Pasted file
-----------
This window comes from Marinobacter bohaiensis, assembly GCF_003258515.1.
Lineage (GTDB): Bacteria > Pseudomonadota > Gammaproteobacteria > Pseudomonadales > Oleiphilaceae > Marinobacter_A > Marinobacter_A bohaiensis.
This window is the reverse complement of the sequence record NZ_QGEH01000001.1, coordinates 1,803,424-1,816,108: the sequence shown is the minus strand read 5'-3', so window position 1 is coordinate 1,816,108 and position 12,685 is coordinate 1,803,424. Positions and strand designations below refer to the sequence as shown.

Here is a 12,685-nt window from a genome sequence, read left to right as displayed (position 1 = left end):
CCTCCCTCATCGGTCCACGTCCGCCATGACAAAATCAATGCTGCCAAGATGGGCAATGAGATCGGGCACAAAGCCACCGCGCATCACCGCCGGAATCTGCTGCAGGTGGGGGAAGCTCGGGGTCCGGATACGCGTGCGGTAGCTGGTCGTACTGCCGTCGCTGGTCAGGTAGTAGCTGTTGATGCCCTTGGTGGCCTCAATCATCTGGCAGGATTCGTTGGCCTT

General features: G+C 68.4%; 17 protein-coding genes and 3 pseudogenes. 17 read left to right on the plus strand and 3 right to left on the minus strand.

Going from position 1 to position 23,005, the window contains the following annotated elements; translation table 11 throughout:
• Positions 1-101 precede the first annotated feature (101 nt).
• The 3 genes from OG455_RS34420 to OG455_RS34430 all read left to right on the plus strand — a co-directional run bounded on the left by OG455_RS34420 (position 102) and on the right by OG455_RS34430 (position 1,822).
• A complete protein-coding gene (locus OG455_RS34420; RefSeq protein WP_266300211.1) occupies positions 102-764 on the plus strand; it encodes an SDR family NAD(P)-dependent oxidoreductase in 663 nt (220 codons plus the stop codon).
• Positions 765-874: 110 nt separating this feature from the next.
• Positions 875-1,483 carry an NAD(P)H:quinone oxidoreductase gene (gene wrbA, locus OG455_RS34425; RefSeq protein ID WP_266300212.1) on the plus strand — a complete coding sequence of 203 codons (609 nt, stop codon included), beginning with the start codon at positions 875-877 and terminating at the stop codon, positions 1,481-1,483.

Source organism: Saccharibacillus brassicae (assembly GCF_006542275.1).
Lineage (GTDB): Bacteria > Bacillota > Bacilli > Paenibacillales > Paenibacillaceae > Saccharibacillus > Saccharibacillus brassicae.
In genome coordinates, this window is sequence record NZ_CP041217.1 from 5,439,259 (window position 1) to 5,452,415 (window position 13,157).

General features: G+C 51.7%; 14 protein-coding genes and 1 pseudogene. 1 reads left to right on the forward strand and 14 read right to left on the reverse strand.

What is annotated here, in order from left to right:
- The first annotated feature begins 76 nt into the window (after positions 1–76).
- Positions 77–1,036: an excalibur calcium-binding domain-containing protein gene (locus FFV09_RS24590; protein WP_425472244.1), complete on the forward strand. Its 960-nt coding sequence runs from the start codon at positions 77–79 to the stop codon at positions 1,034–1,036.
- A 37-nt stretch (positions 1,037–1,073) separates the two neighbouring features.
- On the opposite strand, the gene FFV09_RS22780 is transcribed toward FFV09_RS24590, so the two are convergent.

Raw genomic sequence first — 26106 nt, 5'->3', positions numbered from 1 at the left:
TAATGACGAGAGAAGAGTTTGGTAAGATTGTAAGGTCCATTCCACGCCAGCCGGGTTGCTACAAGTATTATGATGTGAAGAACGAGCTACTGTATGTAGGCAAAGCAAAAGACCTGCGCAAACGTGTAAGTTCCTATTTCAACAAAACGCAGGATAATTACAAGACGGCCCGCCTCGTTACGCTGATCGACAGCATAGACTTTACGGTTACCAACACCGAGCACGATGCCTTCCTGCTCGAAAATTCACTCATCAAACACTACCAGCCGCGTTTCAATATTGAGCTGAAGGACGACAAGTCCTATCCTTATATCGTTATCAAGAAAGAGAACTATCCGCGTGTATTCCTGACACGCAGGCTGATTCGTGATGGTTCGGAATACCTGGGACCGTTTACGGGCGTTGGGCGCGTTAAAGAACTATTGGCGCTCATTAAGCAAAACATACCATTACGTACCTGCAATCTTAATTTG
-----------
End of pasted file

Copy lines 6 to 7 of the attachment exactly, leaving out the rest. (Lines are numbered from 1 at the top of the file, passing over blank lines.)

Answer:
General features: G+C 68.4%; 17 protein-coding genes and 3 pseudogenes. 17 read left to right on the plus strand and 3 right to left on the minus strand.

Going from position 1 to position 23,005, the window contains the following annotated elements; translation table 11 throughout: